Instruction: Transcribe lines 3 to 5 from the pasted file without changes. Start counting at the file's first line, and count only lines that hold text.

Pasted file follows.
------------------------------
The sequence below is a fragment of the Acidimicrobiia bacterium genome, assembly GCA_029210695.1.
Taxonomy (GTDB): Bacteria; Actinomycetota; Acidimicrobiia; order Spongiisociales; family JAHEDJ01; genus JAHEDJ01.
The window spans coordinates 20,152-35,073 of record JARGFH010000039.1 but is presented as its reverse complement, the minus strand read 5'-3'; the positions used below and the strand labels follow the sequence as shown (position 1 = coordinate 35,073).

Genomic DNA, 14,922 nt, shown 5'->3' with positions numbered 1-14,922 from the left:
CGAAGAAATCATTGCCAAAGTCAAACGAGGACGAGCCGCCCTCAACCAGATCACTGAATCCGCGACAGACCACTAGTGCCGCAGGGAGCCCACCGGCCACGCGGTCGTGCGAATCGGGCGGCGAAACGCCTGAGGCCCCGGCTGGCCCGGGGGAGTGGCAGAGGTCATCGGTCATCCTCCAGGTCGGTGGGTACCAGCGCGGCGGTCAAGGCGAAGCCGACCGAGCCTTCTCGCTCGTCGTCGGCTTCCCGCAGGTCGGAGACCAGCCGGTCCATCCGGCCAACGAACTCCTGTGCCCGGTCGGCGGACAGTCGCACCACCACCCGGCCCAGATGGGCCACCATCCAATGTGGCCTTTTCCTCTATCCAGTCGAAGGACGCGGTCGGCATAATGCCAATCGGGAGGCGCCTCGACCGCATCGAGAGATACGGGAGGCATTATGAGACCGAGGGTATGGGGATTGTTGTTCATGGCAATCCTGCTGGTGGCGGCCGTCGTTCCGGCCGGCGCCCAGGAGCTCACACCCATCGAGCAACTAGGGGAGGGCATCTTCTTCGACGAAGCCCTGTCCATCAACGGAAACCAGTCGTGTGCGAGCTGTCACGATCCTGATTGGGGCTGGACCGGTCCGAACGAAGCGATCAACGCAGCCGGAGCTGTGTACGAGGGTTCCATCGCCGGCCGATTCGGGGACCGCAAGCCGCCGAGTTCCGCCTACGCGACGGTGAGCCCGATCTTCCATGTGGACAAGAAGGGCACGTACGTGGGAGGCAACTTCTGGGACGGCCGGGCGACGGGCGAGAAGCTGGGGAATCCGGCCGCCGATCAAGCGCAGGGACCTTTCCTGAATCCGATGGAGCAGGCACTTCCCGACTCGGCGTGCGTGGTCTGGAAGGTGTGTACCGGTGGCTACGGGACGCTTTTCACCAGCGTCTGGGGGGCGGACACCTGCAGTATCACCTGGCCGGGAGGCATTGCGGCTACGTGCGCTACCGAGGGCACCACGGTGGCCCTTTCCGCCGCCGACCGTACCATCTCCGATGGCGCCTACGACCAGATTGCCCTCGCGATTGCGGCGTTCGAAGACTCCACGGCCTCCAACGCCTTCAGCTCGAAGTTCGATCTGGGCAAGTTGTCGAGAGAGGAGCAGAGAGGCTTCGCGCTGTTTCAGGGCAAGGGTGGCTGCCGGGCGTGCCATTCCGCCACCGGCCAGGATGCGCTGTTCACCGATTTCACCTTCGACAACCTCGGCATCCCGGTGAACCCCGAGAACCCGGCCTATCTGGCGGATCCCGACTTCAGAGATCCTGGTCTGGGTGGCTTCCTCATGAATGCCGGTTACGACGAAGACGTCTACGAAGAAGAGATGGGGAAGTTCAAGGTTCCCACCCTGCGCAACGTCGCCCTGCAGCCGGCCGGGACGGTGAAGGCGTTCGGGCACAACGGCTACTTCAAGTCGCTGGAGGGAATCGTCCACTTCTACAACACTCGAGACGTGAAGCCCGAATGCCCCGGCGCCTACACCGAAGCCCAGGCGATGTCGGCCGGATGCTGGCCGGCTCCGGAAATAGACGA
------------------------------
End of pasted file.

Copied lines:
The window spans coordinates 20,152-35,073 of record JARGFH010000039.1 but is presented as its reverse complement, the minus strand read 5'-3'; the positions used below and the strand labels follow the sequence as shown (position 1 = coordinate 35,073).

Genomic DNA, 14,922 nt, shown 5'->3' with positions numbered 1-14,922 from the left:
CGAAGAAATCATTGCCAAAGTCAAACGAGGACGAGCCGCCCTCAACCAGATCACTGAATCCGCGACAGACCACTAGTGCCGCAGGGAGCCCACCGGCCACGCGGTCGTGCGAATCGGGCGGCGAAACGCCTGAGGCCCCGGCTGGCCCGGGGGAGTGGCAGAGGTCATCGGTCATCCTCCAGGTCGGTGGGTACCAGCGCGGCGGTCAAGGCGAAGCCGACCGAGCCTTCTCGCTCGTCGTCGGCTTCCCGCAGGTCGGAGACCAGCCGGTCCATCCGGCCAACGAACTCCTGTGCCCGGTCGGCGGACAGTCGCACCACCACCCGGCCCAGATGGGCCACCATCCAATGTGGCCTTTTCCTCTATCCAGTCGAAGGACGCGGTCGGCATAATGCCAATCGGGAGGCGCCTCGACCGCATCGAGAGATACGGGAGGCATTATGAGACCGAGGGTATGGGGATTGTTGTTCATGGCAATCCTGCTGGTGGCGGCCGTCGTTCCGGCCGGCGCCCAGGAGCTCACACCCATCGAGCAACTAGGGGAGGGCATCTTCTTCGACGAAGCCCTGTCCATCAACGGAAACCAGTCGTGTGCGAGCTGTCACGATCCTGATTGGGGCTGGACCGGTCCGAACGAAGCGATCAACGCAGCCGGAGCTGTGTACGAGGGTTCCATCGCCGGCCGATTCGGGGACCGCAAGCCGCCGAGTTCCGCCTACGCGACGGTGAGCCCGATCTTCCATGTGGACAAGAAGGGCACGTACGTGGGAGGCAACTTCTGGGACGGCCGGGCGACGGGCGAGAAGCTGGGGAATCCGGCCGCCGATCAAGCGCAGGGACCTTTCCTGAATCCGATGGAGCAGGCACTTCCCGACTCGGCGTGCGTGGTCTGGAAGGTGTGTACCGGTGGCTACGGGACGCTTTTCACCAGCGTCTGGGGGGCGGACACCTGCAGTATCACCTGGCCGGGAGGCATTGCGGCTACGTGCGCTACCGAGGGCACCACGGTGGCCCTTTCCGCCGCCGACCGTACCATCTCCGATGGCGCCTACGACCAGATTGCCCTCGCGATTGCGGCGTTCGAAGACTCCACGGCCTCCAACGCCTTCAGCTCGAAGTTCGATCTGGGCAAGTTGTCGAGAGAGGAGCAGAGAGGCTTCGCGCTGTTTCAGGGCAAGGGTGGCTGCCGGGCGTGCCATTCCGCCACCGGCCAGGATGCGCTGTTCACCGATTTCACCTTCGACAACCTCGGCATCCCGGTGAACCCCGAGAACCCGGCCTATCTGGCGGATCCCGACTTCAGAGATCCTGGTCTGGGTGGCTTCCTCATGAATGCCGGTTACGACGAAGACGTCTACGAAGAAGAGATGGGGAAGTTCAAGGTTCCCACCCTGCGCAACGTCGCCCTGCAGCCGGCCGGGACGGTGAAGGCGTTCGGGCACAACGGCTACTTCAAGTCGCTGGAGGGAATCGTCCACTTCTACAACACTCGAGACGTGAAGCCCGAATGCCCCGGCGCCTACACCGAAGCCCAGGCGATGTCGGCCGGATGCTGGCCGGCTCCGGAAATAGACGA